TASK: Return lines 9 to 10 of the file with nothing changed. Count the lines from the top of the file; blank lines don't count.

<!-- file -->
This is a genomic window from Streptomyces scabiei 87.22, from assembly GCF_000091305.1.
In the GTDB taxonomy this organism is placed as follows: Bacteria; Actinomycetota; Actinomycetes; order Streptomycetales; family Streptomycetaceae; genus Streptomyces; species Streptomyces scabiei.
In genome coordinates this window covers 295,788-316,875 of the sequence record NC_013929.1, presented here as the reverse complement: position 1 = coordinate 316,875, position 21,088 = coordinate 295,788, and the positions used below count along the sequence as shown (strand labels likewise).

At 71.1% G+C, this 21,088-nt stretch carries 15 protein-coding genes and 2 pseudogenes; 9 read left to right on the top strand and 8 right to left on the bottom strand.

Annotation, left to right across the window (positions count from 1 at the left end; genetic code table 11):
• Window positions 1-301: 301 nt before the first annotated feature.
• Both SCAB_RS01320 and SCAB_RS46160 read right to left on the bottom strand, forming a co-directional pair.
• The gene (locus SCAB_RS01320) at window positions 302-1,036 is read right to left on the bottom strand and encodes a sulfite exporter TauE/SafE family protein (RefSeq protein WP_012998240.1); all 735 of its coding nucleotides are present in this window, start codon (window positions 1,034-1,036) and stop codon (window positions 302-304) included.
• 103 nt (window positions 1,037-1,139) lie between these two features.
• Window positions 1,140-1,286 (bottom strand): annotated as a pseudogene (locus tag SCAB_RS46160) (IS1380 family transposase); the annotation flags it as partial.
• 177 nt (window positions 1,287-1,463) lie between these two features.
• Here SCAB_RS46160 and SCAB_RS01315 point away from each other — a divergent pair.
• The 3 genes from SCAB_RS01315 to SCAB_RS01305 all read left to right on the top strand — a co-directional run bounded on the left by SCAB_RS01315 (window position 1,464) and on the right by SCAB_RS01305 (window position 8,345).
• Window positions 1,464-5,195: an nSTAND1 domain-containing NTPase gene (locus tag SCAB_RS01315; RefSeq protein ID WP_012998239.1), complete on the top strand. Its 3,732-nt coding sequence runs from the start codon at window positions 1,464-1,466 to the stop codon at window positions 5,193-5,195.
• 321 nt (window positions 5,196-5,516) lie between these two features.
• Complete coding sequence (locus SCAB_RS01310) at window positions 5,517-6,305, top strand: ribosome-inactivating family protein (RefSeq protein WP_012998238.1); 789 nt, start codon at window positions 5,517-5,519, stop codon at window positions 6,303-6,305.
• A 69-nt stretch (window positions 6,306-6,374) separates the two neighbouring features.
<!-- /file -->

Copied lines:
• 103 nt (window positions 1,037-1,139) lie between these two features.
• Window positions 1,140-1,286 (bottom strand): annotated as a pseudogene (locus tag SCAB_RS46160) (IS1380 family transposase); the annotation flags it as partial.